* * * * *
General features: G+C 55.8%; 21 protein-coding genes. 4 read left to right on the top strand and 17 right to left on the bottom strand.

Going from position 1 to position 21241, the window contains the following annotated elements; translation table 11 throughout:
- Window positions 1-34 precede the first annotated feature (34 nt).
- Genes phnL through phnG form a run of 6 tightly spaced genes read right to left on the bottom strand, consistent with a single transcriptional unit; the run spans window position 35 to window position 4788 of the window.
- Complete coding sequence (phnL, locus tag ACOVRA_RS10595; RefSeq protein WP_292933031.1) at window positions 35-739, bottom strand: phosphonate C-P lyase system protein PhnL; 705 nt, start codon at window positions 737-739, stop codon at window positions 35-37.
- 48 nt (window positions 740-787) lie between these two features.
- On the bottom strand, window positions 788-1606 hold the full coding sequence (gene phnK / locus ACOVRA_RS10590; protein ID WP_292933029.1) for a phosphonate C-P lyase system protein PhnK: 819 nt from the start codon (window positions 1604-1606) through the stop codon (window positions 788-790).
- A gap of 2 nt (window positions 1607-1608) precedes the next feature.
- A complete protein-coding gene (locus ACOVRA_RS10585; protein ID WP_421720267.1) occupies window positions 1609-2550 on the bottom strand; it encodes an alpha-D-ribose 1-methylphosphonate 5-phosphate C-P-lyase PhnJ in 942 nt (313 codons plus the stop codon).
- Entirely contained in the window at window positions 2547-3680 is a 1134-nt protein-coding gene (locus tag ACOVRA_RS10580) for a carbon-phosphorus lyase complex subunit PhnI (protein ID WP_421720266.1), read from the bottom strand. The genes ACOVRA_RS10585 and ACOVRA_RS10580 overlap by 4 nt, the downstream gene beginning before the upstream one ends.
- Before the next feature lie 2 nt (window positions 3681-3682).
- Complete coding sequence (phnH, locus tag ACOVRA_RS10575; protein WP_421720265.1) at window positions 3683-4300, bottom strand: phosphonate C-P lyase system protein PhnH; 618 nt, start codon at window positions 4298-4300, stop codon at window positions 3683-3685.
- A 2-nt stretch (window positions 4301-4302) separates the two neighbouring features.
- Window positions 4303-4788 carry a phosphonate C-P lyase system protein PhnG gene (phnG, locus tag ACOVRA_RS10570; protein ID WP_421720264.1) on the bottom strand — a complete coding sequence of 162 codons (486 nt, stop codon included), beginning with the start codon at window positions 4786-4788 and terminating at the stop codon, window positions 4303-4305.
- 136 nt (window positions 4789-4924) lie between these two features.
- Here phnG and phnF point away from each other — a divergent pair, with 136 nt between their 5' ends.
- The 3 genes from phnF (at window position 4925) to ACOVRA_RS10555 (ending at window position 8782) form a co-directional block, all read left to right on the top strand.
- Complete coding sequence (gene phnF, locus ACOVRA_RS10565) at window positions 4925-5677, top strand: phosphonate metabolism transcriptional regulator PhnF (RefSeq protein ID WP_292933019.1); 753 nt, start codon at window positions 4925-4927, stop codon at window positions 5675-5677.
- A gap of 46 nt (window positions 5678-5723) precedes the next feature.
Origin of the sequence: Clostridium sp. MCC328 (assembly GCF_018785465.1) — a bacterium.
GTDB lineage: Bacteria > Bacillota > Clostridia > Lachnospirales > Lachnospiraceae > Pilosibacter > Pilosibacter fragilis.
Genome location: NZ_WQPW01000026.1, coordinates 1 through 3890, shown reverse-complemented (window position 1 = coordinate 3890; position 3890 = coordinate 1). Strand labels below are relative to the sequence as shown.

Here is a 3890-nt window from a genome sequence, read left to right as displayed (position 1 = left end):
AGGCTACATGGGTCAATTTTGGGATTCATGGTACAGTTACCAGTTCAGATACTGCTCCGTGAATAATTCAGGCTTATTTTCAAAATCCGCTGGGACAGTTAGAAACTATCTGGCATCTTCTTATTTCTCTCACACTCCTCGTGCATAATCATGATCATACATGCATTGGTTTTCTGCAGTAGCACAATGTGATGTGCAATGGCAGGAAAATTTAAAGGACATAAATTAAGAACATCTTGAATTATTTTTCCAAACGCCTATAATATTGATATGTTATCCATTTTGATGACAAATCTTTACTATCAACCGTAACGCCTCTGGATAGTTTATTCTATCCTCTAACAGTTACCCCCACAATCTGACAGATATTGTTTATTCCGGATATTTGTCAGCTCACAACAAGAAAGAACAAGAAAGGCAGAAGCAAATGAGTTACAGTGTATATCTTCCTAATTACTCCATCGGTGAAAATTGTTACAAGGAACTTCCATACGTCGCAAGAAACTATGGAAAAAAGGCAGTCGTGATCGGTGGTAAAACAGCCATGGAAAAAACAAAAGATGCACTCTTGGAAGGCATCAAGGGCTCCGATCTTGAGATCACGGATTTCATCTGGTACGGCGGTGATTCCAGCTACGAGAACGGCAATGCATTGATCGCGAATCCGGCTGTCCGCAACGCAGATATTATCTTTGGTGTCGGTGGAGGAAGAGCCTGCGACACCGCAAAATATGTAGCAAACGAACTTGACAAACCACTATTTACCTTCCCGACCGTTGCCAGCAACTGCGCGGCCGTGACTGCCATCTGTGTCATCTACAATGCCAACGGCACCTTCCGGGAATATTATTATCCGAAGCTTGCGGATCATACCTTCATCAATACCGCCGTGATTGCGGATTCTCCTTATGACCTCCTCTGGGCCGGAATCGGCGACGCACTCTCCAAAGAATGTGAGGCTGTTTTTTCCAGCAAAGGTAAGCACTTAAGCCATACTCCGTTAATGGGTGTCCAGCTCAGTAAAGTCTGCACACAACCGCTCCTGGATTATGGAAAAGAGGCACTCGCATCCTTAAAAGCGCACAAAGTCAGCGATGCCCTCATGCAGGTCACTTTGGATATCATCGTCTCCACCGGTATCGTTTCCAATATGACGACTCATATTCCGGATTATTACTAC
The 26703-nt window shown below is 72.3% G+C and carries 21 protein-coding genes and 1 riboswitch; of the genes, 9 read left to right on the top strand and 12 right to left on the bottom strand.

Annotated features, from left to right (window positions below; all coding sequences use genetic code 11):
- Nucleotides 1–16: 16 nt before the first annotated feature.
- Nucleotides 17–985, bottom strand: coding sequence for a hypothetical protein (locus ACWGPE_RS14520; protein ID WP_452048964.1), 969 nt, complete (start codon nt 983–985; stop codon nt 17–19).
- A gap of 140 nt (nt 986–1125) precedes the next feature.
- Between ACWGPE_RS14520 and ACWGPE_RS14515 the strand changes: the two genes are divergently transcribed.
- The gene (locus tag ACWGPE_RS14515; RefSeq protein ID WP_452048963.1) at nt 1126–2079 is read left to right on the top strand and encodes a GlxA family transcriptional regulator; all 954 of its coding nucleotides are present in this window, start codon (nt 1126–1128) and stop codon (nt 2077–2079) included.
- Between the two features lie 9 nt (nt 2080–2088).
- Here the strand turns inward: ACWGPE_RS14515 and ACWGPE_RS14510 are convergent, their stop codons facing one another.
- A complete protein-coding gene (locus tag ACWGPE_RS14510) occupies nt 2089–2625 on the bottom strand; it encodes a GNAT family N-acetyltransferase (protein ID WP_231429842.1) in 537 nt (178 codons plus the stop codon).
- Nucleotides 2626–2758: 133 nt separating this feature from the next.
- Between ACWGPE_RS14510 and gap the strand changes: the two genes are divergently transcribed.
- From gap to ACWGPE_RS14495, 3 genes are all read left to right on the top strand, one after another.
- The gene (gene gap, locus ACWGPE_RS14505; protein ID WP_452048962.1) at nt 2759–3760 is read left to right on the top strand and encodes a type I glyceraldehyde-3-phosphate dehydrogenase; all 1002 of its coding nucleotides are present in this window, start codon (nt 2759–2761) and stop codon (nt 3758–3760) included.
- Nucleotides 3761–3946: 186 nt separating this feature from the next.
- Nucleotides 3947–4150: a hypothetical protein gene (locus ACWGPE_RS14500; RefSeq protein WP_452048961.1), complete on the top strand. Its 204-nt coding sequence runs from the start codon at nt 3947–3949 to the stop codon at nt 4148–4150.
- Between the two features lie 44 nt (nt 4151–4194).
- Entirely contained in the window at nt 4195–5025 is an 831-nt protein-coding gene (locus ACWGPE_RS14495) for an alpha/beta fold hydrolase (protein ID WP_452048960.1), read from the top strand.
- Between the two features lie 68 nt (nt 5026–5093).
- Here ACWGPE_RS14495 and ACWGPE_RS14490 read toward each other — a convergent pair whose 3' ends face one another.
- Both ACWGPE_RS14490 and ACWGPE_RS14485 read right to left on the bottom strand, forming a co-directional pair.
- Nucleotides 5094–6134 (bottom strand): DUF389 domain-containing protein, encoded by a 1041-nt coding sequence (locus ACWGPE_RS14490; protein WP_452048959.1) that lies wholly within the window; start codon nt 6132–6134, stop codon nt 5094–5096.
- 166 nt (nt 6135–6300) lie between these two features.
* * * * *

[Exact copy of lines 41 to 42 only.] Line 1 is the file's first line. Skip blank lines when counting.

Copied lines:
- Between the two features lie 44 nt (nt 4151–4194).
- Entirely contained in the window at nt 4195–5025 is an 831-nt protein-coding gene (locus ACWGPE_RS14495) for an alpha/beta fold hydrolase (protein ID WP_452048960.1), read from the top strand.